The new market

    Klien also reflects on the newest generation of consumers and the techniques designed to sell to them. Media savvy, information rich, and postmodern, 21st century kids see through traditional advertisements in a second, and in response, the marketing machine has changed gear. Companies now recruit MTV generation staff to leadership positions. They commission “Cool Hunters” [sic] to ensure that their messages are suitably ironic and ahead of the cutting edge. And, despite the fact that they can advertise freely through the mass media, they pay boutique marketing companies who specialise in “building word of mouth in urban areas and inner cities”—that is, hiring and paying “street crews” and individual youth to talk up new product as part of their everyday lives (new bank accounts on university campuses, new hip-hop releases downtown). The new world of marketing is one-on-one, the campaigns are part of your ordinary conversations, the salesperson is the coolest kid in your class, and you don't know that she is on the payroll. The marketing has gotten as cynical as its audience, and it is way under their skin.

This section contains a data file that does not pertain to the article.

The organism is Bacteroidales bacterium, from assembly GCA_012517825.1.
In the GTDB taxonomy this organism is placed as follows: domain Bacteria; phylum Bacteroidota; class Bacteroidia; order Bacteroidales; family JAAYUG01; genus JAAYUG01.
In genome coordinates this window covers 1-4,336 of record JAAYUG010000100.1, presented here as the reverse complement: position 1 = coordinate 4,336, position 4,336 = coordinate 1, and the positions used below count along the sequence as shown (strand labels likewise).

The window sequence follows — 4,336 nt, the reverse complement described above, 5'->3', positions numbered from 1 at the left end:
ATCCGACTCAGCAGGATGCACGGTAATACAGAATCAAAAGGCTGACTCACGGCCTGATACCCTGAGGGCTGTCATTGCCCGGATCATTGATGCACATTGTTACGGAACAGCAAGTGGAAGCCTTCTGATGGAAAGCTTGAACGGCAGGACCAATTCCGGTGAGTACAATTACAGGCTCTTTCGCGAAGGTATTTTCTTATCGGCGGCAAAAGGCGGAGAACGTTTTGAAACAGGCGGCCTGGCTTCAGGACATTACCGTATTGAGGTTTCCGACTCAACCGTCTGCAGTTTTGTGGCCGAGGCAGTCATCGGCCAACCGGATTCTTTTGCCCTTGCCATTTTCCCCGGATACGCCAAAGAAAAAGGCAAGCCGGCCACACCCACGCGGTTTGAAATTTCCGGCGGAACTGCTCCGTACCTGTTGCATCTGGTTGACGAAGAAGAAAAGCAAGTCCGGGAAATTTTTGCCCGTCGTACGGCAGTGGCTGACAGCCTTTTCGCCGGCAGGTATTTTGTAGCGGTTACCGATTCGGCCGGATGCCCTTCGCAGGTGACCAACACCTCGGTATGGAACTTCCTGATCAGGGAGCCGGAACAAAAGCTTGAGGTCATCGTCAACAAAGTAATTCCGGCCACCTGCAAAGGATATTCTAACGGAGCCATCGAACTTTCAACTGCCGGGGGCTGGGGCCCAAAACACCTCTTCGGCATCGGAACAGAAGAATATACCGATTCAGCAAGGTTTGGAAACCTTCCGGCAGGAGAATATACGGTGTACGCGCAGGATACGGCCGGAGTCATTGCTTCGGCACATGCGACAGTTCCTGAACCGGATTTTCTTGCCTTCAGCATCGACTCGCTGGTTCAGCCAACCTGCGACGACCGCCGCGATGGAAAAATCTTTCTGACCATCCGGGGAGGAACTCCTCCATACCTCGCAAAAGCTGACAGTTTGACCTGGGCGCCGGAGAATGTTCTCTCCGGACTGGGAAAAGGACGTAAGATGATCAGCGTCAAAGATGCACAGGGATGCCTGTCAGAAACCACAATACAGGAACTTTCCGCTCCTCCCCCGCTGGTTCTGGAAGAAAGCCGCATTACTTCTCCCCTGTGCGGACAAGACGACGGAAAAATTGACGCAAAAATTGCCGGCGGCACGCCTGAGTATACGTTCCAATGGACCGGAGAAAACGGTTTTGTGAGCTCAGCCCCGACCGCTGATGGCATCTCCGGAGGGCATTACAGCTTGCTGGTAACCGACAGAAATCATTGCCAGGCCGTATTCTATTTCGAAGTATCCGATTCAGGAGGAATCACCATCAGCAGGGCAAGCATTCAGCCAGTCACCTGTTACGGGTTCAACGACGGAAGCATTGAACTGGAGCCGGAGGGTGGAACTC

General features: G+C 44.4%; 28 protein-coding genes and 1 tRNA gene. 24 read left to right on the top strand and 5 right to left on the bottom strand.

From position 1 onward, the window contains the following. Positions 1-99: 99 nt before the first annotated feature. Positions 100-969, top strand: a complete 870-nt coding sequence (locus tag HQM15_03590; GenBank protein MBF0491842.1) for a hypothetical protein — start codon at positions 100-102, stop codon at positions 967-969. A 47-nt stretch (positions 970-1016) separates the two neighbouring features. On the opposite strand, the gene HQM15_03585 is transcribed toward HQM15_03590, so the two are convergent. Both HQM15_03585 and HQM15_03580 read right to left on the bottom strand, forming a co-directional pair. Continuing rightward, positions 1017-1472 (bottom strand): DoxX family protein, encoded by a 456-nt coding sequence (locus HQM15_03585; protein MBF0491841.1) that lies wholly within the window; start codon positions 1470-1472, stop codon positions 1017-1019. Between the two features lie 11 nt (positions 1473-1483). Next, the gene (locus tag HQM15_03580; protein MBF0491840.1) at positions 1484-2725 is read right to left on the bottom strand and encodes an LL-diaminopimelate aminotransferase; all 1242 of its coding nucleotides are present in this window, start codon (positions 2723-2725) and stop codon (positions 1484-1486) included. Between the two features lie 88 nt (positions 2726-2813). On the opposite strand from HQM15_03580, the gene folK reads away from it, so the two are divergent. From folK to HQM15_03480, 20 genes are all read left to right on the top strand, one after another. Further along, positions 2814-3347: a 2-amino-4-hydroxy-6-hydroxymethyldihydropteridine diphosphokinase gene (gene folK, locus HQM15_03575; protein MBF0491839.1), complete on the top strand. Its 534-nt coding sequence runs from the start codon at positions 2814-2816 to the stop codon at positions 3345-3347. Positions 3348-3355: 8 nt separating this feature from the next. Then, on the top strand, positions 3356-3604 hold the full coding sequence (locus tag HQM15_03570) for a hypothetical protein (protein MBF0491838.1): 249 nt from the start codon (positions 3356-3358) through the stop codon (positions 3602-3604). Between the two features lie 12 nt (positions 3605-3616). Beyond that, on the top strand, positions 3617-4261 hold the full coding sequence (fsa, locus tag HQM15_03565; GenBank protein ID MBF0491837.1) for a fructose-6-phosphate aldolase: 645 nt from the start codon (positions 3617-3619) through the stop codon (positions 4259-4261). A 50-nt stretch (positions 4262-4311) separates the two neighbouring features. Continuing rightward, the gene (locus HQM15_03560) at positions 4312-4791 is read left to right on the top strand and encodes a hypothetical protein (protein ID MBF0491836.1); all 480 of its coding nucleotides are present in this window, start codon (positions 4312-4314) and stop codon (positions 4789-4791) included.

So how does all of this relate to a dance party on a waterfront in the southern hemisphere? It certainly raises questions regarding strategy and objectives. Since the Sydney party at least two of the sponsors, informed of the Philip Morris connections, have publicly expressed surprise and disappointment, and one has withdrawn from an upcoming Melbourne event. Whatever purpose Wavesnet achieves, it apparently justifies risking the wrath of other businesses.9 One hypothesis, that Wavesnet is a means to extend Alpine green beyond the cigarette packet, seems improbable: it's crass, and besides, the two greens clash, and in branding consistency is everything. The idea that Wavesnet is there to create a database of potential Alpine smokers and their consumer preferences seems more likely, and worth pursuing in light of the Wavesnet website disclaimer: “[By registering] you grant wavesnet.net the right to disclose to third parties your User Information, other than credit card details . . . for the purposes of any transmission of the business conducted bywavesnet.net relating to this web site.”1